It was inevitable that Americans would accept legalized abortion imposed by the Supreme Court’s 1973 Roe v. Wade decision. That’s what I constantly heard during my three years at the University of Minnesota Law School in the late 1970′s. The few pro-life law students and I felt great apprehension to raise our hands in class and express even a hint of doubt about the constitutional reasoning of Roe v. Wade, or question whether the decision was morally good. Abortion supporters stood vigilant and pounced on any ”anti-women” dissent challenging the supposedly great and enlightened advance wrought by Roe v. Wade. We were told that pro-lifers were on the wrong side of history. Public acceptance of abortion was inevitable, inexorable, we heard at law school in the 1970′s, as they say today about redefining marriage. Give up. Resistance is futile. Opposition to abortion, they confidently predicted back then, would soon die out because, it is obvious that young people, and everyone else, would grow increasingly pro-abortion.
Except, that’s not what has happened. They have been woefully (Roefully?) wrong. The pro-abortion culture today is crumbling and teetering, not solidifying. Tens of thousands march for life each January in Washington D.C. Polls show young people, raised from day one under the reign of Roe v. Wade, are increasingly pro-life on abortion. Students for Life of America has over 2000 college students coming to its annual conventions, and they turn away young people each year because they need a bigger place to meet. Prolife initiatives at state legislatures have the momentum as they introduce new laws restricting abortion. Business owners are willing to go to court to protect their rights not to fund abortions under Obamacare. Those who support abortion now defend it, no longer as a moral triumph advancing women and human progress generally as they did in the 1970′s, but as a necessary evil.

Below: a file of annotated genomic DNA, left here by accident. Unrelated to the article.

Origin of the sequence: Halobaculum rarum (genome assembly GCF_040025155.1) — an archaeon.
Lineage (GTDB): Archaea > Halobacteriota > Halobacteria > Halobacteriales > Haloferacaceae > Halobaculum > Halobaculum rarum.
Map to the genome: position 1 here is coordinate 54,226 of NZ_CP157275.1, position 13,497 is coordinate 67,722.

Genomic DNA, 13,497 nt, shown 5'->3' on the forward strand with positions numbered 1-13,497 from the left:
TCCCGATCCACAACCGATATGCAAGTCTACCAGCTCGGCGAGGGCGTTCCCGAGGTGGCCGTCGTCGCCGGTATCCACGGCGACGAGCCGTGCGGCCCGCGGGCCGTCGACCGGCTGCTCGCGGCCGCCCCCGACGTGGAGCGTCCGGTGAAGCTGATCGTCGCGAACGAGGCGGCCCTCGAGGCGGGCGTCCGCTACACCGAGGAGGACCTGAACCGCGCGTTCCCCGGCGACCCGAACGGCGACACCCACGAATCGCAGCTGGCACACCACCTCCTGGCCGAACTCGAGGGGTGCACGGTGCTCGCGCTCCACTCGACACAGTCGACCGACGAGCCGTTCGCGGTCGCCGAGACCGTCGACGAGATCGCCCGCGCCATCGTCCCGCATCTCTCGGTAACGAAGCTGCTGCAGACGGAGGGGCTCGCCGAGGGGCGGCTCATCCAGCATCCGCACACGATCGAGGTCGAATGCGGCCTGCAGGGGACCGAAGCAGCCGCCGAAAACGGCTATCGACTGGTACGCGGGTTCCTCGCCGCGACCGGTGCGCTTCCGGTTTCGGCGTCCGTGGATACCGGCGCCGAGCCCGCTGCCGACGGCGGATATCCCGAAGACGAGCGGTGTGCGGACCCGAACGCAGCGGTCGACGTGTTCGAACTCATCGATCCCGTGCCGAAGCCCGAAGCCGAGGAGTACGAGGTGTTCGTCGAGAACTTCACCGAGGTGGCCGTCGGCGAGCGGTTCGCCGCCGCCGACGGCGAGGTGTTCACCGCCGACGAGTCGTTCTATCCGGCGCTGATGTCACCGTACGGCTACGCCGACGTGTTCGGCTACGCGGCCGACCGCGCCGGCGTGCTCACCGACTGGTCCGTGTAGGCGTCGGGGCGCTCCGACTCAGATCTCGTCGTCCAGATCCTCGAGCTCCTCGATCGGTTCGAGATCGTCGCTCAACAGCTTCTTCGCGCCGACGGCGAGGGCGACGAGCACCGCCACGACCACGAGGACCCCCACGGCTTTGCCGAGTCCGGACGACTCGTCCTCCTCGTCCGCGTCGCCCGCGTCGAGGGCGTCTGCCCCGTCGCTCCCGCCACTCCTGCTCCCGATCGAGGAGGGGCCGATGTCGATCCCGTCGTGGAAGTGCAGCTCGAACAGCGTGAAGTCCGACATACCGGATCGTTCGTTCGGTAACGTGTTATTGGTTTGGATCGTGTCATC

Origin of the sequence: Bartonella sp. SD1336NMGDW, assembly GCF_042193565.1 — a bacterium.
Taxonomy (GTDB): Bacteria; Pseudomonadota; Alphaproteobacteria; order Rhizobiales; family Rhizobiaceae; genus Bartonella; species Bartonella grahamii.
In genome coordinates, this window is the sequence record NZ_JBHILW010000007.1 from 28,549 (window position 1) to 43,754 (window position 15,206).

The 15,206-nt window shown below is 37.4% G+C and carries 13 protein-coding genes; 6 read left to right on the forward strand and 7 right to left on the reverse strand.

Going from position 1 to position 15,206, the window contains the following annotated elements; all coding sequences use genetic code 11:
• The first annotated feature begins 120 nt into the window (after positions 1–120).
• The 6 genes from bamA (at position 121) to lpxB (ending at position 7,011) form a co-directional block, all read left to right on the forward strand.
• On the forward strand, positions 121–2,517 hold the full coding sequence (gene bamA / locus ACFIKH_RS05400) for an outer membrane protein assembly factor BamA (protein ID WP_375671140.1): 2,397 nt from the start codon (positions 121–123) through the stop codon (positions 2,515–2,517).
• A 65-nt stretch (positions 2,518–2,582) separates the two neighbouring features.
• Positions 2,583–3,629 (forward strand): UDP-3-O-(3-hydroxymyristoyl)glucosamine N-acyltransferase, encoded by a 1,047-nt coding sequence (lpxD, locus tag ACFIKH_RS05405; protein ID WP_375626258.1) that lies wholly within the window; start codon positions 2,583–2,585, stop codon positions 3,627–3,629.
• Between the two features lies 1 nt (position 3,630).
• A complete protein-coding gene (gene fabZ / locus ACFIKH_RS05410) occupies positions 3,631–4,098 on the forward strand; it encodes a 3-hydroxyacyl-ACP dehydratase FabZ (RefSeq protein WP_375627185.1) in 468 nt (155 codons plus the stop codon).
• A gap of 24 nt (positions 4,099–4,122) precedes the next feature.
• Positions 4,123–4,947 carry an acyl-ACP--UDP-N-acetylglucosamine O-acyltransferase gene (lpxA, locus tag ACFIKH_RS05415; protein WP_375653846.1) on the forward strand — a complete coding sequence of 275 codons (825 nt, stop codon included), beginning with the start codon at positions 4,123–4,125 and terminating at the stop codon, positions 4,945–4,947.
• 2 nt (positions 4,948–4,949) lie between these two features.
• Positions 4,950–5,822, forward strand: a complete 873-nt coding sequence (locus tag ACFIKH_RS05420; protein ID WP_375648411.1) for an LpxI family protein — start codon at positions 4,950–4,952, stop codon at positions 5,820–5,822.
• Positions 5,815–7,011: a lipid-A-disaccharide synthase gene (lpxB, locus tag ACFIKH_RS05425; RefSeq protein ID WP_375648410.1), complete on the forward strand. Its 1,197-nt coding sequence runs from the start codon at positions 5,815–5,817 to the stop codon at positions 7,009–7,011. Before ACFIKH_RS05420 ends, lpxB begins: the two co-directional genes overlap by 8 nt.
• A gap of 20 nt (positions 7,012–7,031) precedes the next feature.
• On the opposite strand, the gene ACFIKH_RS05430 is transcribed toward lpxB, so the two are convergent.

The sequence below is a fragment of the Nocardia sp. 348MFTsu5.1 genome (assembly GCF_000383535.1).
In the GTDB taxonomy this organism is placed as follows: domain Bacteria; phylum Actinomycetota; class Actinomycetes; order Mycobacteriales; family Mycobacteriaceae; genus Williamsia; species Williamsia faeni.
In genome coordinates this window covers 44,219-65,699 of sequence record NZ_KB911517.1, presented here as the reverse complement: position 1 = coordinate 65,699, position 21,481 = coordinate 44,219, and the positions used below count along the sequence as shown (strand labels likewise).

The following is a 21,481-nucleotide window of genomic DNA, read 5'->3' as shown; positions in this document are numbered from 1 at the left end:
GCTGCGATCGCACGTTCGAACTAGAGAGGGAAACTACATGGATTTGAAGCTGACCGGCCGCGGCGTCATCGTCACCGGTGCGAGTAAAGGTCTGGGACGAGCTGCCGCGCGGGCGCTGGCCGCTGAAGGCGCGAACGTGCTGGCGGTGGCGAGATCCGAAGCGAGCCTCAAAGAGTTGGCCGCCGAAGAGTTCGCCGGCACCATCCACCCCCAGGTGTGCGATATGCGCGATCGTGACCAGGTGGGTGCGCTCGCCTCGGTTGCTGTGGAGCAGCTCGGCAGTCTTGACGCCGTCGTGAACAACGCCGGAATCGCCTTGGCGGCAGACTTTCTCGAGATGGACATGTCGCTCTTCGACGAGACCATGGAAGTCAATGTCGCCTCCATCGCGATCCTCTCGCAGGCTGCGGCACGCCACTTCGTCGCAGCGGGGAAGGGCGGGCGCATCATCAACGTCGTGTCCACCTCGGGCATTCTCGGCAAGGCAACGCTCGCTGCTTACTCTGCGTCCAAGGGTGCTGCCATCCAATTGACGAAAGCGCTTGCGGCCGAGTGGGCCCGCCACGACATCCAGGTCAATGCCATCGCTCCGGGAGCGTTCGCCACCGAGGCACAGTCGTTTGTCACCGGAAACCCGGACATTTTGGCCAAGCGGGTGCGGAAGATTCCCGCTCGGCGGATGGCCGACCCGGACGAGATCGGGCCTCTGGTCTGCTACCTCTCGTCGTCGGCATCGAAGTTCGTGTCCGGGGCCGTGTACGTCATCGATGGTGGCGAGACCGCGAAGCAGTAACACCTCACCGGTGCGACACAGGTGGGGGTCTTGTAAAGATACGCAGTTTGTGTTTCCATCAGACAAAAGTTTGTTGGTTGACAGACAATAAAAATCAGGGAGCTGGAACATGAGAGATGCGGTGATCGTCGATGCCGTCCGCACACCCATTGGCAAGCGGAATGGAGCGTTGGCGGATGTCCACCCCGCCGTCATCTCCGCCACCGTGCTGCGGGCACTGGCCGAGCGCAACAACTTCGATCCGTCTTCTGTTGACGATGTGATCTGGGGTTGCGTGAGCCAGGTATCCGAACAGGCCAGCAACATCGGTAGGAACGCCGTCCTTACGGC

So how did that change happen? From the beginning, persistent pro-life Catholics spoke against the moral evil of abortion, even in the face of opposition and politicians defecting to the abortion side. These early pro-life leaders convinced evangelical leaders like Francis Schaeffer, Dr. C. Everett Koop, James Dobson and others to teach Protestants about the truth about abortion. In the 1980′s and 90′s, the ultra sound machines allowed us to see the unborn children in the wombs, and no one could honestly deny their humanity. And other leaders with a broad vision, like Pope John Paul II, worked to build a culture of life, changing peoples’ attitudes about abortion. And that change is happening.
I see it when I visit law school campuses to speak. I am free to say, “Roe v. Wade was wrongly decided and its shoddy reasoning is embarrassing,’ with hardly anyone speaking against me. Law students today can now openly question the morality of abortion without being shouted down as a bigot. I could not have done that in a law school 30 years ago. The courageous advocacy by the early pro-lifers has paid off, and people are changing their minds on abortion. And when culture changes, altering the law is not too far behind. So, do not lose heart. Like running water flowing over stones in a stream bed, perseverance for moral truth triumphs over “inevitable” destructive moral wrongs.
Watch the 2013 SFLA National Pro-life Conference LIVE online on Saturday, 1/26/2013 at www.SFLAlive.org
The 2013 Students for Life of America National Conference is a one-day event that provides education, training, and opportunities to network with fellow students and national pro-life leaders who know how vital campuses are to the pro-life movement.